If there was an intention to intervene after consultation with the patient, and if there was more than one hour within which to intervene, clinical interventions were offered and received. But for some, there was not enough time to intervene once the pregnant woman entered the hospital.
Of women who came to the hospital before 26 weeks gestation, and who had a discussion with an obstetrician, about 60 percent were considered candidates for intervention and the intention to intervene was documented. After discussion with patients, neonatologists were willing to intervene 70-75 percent of the time, recognizing that when neonatologists see patients some were already in the hospital for a while and were at a more advanced gestational age. The overall survival rate of newborns at discharge was about 50 percent. This hospital data tells us that interventions need to be focused much earlier in pregnancy.
The data analysis also identified the zip codes for each patient that delivered and looked at social determinants of health. Early preterm births occurred in 43 out of 52 zip codes in Cuyahoga County. The experience of preterm births was widespread and no one zip code stood out for intervention. The targeted OEI zip codes did not have significantly higher rates than other zip codes.
Characteristics based on birth certificate data and other available data were also analyzed, comparing zip codes with the highest rates of preterm birth to those with low rates and to those with no incidence of preterm births. The most significant differences were present when comparing the high rate zip codes to zip codes with no preterm births. There was less difference between high rate zip codes and low rate zip codes. Within the high and low rate zip codes, mothers were more likely to have Medicaid, inadequate prenatal care, were more likely to be African American, had a higher deprivation index, higher maltreatment rate, lower median income, more single parent households, and less availability of broadband and smart phones. No single characteristic was more significant than others.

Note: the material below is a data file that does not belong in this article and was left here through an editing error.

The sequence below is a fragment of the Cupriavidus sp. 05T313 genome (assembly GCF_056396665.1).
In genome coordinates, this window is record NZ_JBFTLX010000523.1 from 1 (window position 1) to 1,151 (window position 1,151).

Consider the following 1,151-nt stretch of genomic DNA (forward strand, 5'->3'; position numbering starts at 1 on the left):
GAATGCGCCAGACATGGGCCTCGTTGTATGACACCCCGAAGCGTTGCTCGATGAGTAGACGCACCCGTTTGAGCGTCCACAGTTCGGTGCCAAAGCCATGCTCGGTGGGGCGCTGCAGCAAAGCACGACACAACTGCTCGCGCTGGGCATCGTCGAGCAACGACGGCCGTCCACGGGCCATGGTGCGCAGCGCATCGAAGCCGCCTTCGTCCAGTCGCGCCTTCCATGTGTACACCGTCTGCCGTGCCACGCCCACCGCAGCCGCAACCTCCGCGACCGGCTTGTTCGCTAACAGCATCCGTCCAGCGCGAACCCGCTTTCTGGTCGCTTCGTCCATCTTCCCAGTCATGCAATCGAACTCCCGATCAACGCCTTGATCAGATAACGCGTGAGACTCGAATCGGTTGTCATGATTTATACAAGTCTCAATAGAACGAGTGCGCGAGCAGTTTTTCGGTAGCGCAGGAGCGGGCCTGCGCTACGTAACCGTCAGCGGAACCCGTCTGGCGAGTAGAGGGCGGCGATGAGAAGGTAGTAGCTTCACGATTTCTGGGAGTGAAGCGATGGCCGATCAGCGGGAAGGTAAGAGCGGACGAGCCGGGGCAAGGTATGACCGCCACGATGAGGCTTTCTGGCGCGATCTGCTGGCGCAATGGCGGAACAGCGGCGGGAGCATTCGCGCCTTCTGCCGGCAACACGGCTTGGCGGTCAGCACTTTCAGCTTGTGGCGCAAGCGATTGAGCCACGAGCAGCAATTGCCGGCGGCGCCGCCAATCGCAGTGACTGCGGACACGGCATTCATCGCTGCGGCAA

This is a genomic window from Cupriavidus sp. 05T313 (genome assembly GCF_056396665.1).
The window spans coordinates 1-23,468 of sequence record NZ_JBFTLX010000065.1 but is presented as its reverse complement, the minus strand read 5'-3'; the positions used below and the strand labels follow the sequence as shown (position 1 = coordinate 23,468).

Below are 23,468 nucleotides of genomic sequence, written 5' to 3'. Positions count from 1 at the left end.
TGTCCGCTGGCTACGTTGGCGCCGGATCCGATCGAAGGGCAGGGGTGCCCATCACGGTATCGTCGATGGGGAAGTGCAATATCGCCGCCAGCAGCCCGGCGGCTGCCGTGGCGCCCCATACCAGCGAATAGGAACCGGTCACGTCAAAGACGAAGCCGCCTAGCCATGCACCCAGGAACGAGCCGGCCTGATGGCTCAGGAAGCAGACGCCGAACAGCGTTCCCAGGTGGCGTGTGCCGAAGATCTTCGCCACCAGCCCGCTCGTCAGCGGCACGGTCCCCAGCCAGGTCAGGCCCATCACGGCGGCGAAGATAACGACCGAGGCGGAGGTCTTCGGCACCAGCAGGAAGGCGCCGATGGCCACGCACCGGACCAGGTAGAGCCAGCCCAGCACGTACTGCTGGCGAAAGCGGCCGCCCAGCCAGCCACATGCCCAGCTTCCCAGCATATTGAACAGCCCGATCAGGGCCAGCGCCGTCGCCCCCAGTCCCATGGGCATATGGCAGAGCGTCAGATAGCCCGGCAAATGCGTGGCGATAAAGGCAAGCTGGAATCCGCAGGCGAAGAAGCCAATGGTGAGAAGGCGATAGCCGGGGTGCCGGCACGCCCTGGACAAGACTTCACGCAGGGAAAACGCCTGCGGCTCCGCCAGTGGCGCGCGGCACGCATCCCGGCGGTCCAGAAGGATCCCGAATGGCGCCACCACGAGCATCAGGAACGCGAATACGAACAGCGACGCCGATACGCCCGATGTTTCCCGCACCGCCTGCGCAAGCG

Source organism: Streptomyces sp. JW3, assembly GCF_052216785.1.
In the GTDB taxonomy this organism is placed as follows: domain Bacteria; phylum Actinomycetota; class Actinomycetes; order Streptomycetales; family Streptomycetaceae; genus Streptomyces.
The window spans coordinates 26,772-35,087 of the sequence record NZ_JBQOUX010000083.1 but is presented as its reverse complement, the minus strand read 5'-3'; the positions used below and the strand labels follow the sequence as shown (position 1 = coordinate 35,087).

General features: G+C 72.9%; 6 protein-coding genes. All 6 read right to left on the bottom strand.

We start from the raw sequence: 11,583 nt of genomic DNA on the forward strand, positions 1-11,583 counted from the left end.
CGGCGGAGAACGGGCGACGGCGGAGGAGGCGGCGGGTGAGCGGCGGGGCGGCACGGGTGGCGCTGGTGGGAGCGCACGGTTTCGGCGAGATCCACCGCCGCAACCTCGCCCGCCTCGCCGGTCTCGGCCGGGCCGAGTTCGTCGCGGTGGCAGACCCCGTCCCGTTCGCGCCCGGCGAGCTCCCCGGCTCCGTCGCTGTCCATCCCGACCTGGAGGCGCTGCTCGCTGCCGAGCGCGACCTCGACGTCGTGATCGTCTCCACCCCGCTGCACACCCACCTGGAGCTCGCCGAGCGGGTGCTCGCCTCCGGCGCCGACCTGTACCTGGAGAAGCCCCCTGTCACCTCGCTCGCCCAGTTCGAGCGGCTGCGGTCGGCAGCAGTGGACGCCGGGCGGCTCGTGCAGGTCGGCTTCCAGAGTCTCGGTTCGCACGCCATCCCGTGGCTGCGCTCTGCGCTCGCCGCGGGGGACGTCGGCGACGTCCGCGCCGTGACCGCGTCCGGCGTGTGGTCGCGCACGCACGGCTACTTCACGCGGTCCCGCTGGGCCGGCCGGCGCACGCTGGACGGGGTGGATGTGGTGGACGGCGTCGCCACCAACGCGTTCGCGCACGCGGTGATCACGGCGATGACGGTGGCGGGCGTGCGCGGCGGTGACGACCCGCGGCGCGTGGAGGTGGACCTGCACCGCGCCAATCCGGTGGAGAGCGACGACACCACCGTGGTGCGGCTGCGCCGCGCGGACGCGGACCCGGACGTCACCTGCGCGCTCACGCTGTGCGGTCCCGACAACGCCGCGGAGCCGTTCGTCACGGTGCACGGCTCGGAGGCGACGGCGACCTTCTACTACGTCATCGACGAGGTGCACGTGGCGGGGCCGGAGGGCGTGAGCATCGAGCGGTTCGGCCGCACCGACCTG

2020 QI Interventions
As a result of these findings, three quality improvement interventions were identified:
FYC Action Team 4's work to date in 2020 has included the following:
The approaches within each health care system are unique, but all address the prioritized QI interventions. Moving forward, the Team will continue to identify and implement QI interventions and examine with OEI the analysis of emergency department visits and accessibility. A critical component will integrate journey mapping of system processes with journey mapping of patient experiences which were conducted by FYC Action Team 1. The patient experience will provide insight into structural racism, implicit bias and other obstacles that may be affecting premature birth outcomes and help us achieve better outcomes and reduce disparities.
COVID-19 March 2020 to present
Prenatal care was rapidly converted to telehealth care, due to concerns about access to care and the number of expected sick patients. In fact, the use of telehealth has been an opportunity to engage pregnant women in care. Appointment no-show rates have dramatically decreased with the use of telehealth. The next surge of rapid change is coming as health systems prepare to open up in-person care. The Team will continue to evaluate the effects of COVID-19 on care and birth outcomes.